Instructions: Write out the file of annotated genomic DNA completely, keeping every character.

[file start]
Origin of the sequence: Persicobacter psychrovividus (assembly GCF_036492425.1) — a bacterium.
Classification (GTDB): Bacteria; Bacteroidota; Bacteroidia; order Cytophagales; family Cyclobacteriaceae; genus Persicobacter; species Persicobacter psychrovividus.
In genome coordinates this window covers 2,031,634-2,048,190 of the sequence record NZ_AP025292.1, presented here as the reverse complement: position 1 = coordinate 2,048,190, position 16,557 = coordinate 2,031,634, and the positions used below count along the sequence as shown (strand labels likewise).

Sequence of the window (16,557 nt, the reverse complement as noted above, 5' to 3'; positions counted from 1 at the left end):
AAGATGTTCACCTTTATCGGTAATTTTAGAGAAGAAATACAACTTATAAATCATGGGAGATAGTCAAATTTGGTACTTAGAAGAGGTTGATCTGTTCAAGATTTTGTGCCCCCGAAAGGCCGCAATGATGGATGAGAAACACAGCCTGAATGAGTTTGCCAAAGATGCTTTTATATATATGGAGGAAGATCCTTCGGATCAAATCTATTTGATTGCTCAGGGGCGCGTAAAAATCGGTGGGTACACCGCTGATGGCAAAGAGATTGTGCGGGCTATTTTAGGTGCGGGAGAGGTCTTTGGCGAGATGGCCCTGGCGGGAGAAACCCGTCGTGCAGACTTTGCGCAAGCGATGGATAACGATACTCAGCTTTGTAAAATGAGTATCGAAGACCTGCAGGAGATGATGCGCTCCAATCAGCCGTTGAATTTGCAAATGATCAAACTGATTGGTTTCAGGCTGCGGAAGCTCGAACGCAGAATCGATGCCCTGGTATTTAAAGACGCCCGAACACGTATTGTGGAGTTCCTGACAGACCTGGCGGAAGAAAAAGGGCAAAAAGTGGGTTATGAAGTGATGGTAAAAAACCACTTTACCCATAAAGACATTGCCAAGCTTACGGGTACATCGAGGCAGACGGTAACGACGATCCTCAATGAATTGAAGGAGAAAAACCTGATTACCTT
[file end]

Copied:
Origin of the sequence: Persicobacter psychrovividus (assembly GCF_036492425.1) — a bacterium.
Classification (GTDB): Bacteria; Bacteroidota; Bacteroidia; order Cytophagales; family Cyclobacteriaceae; genus Persicobacter; species Persicobacter psychrovividus.
In genome coordinates this window covers 2,031,634-2,048,190 of the sequence record NZ_AP025292.1, presented here as the reverse complement: position 1 = coordinate 2,048,190, position 16,557 = coordinate 2,031,634, and the positions used below count along the sequence as shown (strand labels likewise).

Sequence of the window (16,557 nt, the reverse complement as noted above, 5' to 3'; positions counted from 1 at the left end):
AAGATGTTCACCTTTATCGGTAATTTTAGAGAAGAAATACAACTTATAAATCATGGGAGATAGTCAAATTTGGTACTTAGAAGAGGTTGATCTGTTCAAGATTTTGTGCCCCCGAAAGGCCGCAATGATGGATGAGAAACACAGCCTGAATGAGTTTGCCAAAGATGCTTTTATATATATGGAGGAAGATCCTTCGGATCAAATCTATTTGATTGCTCAGGGGCGCGTAAAAATCGGTGGGTACACCGCTGATGGCAAAGAGATTGTGCGGGCTATTTTAGGTGCGGGAGAGGTCTTTGGCGAGATGGCCCTGGCGGGAGAAACCCGTCGTGCAGACTTTGCGCAAGCGATGGATAACGATACTCAGCTTTGTAAAATGAGTATCGAAGACCTGCAGGAGATGATGCGCTCCAATCAGCCGTTGAATTTGCAAATGATCAAACTGATTGGTTTCAGGCTGCGGAAGCTCGAACGCAGAATCGATGCCCTGGTATTTAAAGACGCCCGAACACGTATTGTGGAGTTCCTGACAGACCTGGCGGAAGAAAAAGGGCAAAAAGTGGGTTATGAAGTGATGGTAAAAAACCACTTTACCCATAAAGACATTGCCAAGCTTACGGGTACATCGAGGCAGACGGTAACGACGATCCTCAATGAATTGAAGGAGAAAAACCTGATTACCTT